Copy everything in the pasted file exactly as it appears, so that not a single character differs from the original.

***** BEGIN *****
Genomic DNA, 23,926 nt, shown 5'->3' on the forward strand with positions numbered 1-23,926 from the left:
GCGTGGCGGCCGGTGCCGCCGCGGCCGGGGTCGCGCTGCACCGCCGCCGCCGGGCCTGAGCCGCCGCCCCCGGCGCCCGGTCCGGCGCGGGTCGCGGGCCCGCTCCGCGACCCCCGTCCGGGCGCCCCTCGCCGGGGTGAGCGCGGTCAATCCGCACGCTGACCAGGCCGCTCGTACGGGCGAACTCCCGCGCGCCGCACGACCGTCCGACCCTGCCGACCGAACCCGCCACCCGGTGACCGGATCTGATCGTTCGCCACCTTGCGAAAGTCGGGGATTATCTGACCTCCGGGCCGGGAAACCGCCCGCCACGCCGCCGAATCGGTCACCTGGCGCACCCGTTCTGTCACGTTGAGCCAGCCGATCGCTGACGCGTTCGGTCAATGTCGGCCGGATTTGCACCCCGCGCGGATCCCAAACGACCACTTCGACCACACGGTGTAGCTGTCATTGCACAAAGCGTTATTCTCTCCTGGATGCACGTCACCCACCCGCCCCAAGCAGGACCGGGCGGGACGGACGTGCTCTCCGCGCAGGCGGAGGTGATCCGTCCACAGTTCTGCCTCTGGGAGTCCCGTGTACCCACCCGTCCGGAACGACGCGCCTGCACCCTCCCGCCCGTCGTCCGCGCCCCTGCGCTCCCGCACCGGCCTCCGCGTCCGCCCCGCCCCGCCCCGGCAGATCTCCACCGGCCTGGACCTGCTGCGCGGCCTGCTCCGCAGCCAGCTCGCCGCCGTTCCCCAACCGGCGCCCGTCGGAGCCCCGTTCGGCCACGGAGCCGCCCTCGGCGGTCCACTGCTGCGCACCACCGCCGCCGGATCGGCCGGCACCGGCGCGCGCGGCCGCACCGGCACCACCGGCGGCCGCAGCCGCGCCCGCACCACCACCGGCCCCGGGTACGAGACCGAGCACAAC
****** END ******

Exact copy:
Genomic DNA, 23,926 nt, shown 5'->3' on the forward strand with positions numbered 1-23,926 from the left:
GCGTGGCGGCCGGTGCCGCCGCGGCCGGGGTCGCGCTGCACCGCCGCCGCCGGGCCTGAGCCGCCGCCCCCGGCGCCCGGTCCGGCGCGGGTCGCGGGCCCGCTCCGCGACCCCCGTCCGGGCGCCCCTCGCCGGGGTGAGCGCGGTCAATCCGCACGCTGACCAGGCCGCTCGTACGGGCGAACTCCCGCGCGCCGCACGACCGTCCGACCCTGCCGACCGAACCCGCCACCCGGTGACCGGATCTGATCGTTCGCCACCTTGCGAAAGTCGGGGATTATCTGACCTCCGGGCCGGGAAACCGCCCGCCACGCCGCCGAATCGGTCACCTGGCGCACCCGTTCTGTCACGTTGAGCCAGCCGATCGCTGACGCGTTCGGTCAATGTCGGCCGGATTTGCACCCCGCGCGGATCCCAAACGACCACTTCGACCACACGGTGTAGCTGTCATTGCACAAAGCGTTATTCTCTCCTGGATGCACGTCACCCACCCGCCCCAAGCAGGACCGGGCGGGACGGACGTGCTCTCCGCGCAGGCGGAGGTGATCCGTCCACAGTTCTGCCTCTGGGAGTCCCGTGTACCCACCCGTCCGGAACGACGCGCCTGCACCCTCCCGCCCGTCGTCCGCGCCCCTGCGCTCCCGCACCGGCCTCCGCGTCCGCCCCGCCCCGCCCCGGCAGATCTCCACCGGCCTGGACCTGCTGCGCGGCCTGCTCCGCAGCCAGCTCGCCGCCGTTCCCCAACCGGCGCCCGTCGGAGCCCCGTTCGGCCACGGAGCCGCCCTCGGCGGTCCACTGCTGCGCACCACCGCCGCCGGATCGGCCGGCACCGGCGCGCGCGGCCGCACCGGCACCACCGGCGGCCGCAGCCGCGCCCGCACCACCACCGGCCCCGGGTACGAGACCGAGCACAAC